The most commercially successful music to come out of Nashville this year mainly sounded like a male voice in a mainstream country song. But for those who listened a little more closely to the sounds of the city, there were creative country women making music off the charts while surprising scenes in other genres were popping up far away from Music Row.
NPR Music Critic Ann Powers and Stephen Trageser, music editor of The Nashville Scene, joined WPLN’s Jason Moon Wilkins for an insider’s look at the year in Nashville music for 2018. Listen to the interview above or read excerpts below.
Ann, you’ve written extensively about women in music. When you look at Nashville in the last year, do you see women leading in the same way as they have on the national stage?
AP: I think women are leading from the ground up in Nashville. A major story of 2018 is, of course, the resistance to mainstream country radio’s unwillingness to play women artists. You’ve seen women organizing this year in Nashville. I think of the Change the Conversation advocacy group, the Song Suffragettes, the great songwriters round and great individual artists like Kacey Musgraves.
Can you give us a little bit of insight into why you think Kacey Musgraves Golden Hour was such an important record?
AP: Absolutely. Golden Hour is one of those albums that transcends and explodes its genre while also being in the pocket with it. People might say Golden Hour it doesn’t sound like a country record but it still adheres to the themes, uses imagery prominent in country and uses some of the instrumentation. It’s just the future.
Kacey Musgraves “Space Cowboy” from Golden Hour
Well, before we turn to other genres we have to acknowledge a recent sad moment in country music. In December, the Billboard Country Airplay chart, for the first time in its history, which dates back to 1990, had zero female artists in the top 20. Ann, if you could barge in to one of those meetings with a radio programmer and say ‘You have to play this song by this female artist right now!’ what would it be?
AP: I totally know what that song would be and it would the “Best Years Of My Life” from the new Pistol Annies record Interstate Gospel. First of all it has to me the best first line of any song this year – “I picked a good day for a recreational Percocet” — that is a classic country line. Pistol Annies, the trio of Angaleena Presley, Ashley Monroe and Miranda Lambert — that is the cream of the cream. The record is so great. They’re at the top of any chart, as far as I’m concerned.
Pistol Annies “Best Years Of My Life” from Interstate Gospel
So Steven on the cover of Nashville Scene’s year-end music issue you chose, appropriately enough, a transplant. Julien Baker came over from Memphis this year. Her supergroup boygenius with Phoebe Bridgers and Lucy Dacus had their debut at the Ryman. Why did you choose Julien Baker as representative of the Nashville music scene this year?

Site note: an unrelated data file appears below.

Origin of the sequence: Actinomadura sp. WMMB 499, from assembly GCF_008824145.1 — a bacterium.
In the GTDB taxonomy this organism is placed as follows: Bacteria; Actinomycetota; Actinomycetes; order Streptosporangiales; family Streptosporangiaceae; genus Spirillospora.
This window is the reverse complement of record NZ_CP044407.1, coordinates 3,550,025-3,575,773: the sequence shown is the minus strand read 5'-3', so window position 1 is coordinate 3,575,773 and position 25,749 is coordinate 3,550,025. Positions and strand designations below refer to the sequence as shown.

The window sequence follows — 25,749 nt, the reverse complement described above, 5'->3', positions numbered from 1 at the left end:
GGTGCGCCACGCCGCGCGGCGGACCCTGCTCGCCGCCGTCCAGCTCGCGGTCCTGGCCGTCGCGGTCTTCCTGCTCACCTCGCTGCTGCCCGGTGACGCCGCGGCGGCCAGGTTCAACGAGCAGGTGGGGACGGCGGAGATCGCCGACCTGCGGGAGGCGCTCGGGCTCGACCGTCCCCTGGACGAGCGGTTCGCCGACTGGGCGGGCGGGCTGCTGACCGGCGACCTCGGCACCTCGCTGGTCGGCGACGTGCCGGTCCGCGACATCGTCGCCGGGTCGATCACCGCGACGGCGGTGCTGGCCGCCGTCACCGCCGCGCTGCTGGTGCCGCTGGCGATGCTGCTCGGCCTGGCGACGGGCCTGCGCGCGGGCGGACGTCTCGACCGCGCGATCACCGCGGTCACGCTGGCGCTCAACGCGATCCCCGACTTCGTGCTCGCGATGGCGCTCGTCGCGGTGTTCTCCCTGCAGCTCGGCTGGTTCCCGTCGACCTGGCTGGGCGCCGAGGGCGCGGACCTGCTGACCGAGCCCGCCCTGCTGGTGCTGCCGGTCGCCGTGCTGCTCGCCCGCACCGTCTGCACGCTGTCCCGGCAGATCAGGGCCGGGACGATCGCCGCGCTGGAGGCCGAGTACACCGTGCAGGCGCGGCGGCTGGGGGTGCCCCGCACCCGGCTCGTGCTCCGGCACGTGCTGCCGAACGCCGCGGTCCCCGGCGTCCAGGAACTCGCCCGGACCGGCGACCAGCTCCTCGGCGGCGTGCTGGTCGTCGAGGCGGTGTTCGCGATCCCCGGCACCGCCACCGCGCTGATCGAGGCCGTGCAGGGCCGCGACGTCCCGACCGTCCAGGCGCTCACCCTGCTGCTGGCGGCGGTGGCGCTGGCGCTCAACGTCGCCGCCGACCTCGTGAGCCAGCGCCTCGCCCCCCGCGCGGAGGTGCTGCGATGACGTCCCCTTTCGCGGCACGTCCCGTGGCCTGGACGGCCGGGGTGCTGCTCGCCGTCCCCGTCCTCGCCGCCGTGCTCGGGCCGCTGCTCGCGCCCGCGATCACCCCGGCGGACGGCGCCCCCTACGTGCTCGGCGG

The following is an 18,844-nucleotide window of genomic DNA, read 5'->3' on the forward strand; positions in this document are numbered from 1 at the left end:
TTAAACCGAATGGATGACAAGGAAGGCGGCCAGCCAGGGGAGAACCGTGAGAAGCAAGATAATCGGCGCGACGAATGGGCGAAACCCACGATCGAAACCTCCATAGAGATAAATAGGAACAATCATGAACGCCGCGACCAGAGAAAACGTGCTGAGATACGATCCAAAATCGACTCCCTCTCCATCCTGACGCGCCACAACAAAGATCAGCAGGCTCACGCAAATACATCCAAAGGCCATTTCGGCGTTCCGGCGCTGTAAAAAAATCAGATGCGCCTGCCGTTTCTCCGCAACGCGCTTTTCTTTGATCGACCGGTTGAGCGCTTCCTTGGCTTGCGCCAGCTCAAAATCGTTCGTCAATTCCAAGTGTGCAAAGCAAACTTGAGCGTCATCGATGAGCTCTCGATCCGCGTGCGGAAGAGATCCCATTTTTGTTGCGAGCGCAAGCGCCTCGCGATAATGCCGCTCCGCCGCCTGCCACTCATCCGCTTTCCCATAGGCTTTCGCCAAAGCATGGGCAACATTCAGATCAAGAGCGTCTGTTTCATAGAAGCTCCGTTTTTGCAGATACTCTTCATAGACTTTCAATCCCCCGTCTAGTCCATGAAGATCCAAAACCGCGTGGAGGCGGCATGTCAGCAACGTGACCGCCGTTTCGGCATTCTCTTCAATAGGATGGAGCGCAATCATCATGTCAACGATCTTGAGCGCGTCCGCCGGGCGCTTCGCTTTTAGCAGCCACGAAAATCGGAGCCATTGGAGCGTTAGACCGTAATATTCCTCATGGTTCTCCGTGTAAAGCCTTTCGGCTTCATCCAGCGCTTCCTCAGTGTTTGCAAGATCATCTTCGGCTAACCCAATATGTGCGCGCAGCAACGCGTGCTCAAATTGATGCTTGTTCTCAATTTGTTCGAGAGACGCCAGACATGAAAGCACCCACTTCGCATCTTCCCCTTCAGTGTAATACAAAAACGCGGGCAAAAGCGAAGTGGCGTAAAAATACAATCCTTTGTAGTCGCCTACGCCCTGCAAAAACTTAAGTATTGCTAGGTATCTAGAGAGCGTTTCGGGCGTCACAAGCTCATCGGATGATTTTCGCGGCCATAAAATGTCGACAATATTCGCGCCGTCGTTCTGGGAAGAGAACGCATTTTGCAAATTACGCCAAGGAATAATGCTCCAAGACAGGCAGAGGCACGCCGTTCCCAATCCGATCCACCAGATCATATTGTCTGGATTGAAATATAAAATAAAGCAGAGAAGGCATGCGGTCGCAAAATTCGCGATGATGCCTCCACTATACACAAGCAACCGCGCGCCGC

ST: Well, she represents a lot of the things that people traditionally associate with Nashville in terms of really great emotionally intense, nuanced songwriting. She is also representative of a group of people that are not traditionally associated with taking positions of power in Nashville and that’s helping show some of the way forward.
Julien Baker sings “Stay Down” with the group boygenius from their self-titled debut EP
One of the things in the Nashville Scene’s year-end wrap up is a look back at Nashville hip hop. There wasn’t a single artist who necessarily broke through to a larger audience, but what have you seen of the scene itself in this past year?
ST: One of the stories that I really enjoyed following this year was Daisha McBride. She’s a Knoxville native who graduated from MTSU this year and chose to move to Nashville over moving somewhere else like Atlanta or New York place with an established hip hop scene. And she’s just the tip of the iceberg. There are tons and tons of writers in the hip hop community in Nashville who are doing incredible work. But there is such this weird disparity where you see singer-songwriters in every bar on every corner while hip hop shows, especially from local artists, are fairly few and far between.
Daisha McBride “Nothing Else” feat. Mike Floss
AP: Let’s put that on the list of goals, Nashville, for 2019. Let’s see more venues booking hip hop.
ST: Yes please.
AP: We do have to mention one more thing. We have to give a shout out to the heart and soul of Nashville this year — John Prine. He had such a year — making great music, playing the Ryman numerous times, being nominated for the Rock & Roll Hall of Fame. Thank you John Prine for being our guiding spirit.
John Prine “When I Get To Heaven” from The Tree Of Forgiveness
As you might suspect when you get three music fans together trying to pin down an entire year — things spill over. So here’s a link to a playlist featuring some of the other songs and artists we discussed that did not make the radio interview, as well as other notable Nashville releases from 2018.